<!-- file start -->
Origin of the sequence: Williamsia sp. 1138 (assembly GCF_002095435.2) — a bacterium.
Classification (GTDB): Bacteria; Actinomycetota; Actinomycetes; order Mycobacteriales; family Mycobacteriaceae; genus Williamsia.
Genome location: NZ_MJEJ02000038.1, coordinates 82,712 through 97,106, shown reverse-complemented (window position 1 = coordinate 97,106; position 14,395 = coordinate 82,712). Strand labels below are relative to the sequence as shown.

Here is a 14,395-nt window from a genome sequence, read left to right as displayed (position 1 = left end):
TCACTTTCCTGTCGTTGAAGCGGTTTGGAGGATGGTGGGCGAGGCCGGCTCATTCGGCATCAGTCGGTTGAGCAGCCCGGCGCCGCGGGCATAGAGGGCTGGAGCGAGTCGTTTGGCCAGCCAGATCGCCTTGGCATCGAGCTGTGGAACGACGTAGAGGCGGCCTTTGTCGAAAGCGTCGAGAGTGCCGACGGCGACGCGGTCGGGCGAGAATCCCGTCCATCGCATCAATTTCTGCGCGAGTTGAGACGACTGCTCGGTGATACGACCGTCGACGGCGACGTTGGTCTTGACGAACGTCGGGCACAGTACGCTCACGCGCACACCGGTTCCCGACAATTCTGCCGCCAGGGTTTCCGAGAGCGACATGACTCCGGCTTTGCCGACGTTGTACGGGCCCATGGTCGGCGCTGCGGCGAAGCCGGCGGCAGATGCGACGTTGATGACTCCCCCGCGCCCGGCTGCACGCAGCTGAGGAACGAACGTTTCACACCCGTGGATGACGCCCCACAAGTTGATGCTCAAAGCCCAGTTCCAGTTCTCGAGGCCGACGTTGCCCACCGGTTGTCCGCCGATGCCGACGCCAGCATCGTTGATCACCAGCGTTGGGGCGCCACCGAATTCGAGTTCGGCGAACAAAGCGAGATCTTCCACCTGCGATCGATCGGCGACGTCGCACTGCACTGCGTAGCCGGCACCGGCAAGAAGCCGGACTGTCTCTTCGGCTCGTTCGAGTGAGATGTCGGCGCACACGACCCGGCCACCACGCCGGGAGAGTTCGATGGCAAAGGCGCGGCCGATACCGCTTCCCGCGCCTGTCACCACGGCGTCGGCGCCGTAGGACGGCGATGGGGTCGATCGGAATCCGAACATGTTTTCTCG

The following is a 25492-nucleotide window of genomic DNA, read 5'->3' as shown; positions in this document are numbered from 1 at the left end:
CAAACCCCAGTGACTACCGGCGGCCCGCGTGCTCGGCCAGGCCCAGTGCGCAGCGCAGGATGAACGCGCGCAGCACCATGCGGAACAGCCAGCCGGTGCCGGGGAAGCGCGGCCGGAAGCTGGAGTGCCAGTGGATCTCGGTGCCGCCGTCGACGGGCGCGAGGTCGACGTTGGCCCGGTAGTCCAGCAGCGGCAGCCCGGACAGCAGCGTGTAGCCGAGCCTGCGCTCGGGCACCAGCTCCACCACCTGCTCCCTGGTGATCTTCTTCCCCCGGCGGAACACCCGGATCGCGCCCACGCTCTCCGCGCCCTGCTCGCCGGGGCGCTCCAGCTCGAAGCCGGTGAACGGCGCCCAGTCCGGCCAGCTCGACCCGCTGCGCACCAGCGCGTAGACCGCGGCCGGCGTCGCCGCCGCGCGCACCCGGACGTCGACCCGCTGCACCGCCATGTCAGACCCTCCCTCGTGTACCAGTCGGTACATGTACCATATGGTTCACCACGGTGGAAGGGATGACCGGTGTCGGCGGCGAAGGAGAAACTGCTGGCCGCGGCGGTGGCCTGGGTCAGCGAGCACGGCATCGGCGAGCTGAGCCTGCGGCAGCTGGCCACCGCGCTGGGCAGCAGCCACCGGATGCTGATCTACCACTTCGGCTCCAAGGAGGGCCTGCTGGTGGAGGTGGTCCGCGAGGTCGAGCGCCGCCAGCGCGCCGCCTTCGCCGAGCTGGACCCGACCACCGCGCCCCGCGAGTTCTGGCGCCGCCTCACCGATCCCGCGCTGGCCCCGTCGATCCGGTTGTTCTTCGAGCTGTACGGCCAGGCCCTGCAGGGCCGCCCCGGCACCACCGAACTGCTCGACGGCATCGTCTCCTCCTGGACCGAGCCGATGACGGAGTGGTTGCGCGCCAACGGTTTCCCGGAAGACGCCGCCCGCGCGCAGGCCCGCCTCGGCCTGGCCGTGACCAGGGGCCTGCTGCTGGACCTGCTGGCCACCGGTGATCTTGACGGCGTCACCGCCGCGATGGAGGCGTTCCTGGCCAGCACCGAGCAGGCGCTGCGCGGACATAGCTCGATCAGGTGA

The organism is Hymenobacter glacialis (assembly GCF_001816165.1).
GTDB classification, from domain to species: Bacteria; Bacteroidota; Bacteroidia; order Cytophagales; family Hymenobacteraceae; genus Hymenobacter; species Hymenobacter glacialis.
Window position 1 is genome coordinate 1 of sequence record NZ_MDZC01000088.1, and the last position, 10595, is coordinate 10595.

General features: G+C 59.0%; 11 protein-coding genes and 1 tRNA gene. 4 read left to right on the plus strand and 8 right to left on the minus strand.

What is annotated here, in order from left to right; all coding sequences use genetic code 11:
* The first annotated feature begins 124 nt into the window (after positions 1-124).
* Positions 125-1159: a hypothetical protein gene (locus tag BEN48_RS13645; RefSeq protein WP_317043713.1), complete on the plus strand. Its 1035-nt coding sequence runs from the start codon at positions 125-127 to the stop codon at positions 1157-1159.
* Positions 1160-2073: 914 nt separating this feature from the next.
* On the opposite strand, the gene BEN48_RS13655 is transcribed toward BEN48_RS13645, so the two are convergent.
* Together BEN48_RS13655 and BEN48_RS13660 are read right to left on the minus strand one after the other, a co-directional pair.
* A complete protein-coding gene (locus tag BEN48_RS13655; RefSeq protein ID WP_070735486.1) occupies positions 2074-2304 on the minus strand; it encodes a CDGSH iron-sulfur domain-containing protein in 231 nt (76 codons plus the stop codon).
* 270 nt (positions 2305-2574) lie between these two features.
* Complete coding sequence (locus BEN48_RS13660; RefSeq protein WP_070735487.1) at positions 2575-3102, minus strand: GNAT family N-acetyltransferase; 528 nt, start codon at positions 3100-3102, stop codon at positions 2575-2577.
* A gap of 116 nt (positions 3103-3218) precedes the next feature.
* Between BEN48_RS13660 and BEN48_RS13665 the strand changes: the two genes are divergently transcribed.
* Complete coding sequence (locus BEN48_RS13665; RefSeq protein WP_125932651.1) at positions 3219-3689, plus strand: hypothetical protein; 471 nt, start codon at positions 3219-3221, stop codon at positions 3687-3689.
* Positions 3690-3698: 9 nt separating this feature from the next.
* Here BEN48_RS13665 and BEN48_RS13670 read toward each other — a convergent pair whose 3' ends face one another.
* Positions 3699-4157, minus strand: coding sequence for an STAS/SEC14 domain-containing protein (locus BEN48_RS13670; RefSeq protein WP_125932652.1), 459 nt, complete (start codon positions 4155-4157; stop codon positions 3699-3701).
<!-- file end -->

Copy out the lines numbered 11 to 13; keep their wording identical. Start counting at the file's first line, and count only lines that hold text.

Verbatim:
General features: G+C 59.0%; 11 protein-coding genes and 1 tRNA gene. 4 read left to right on the plus strand and 8 right to left on the minus strand.

What is annotated here, in order from left to right; all coding sequences use genetic code 11:
* The first annotated feature begins 124 nt into the window (after positions 1-124).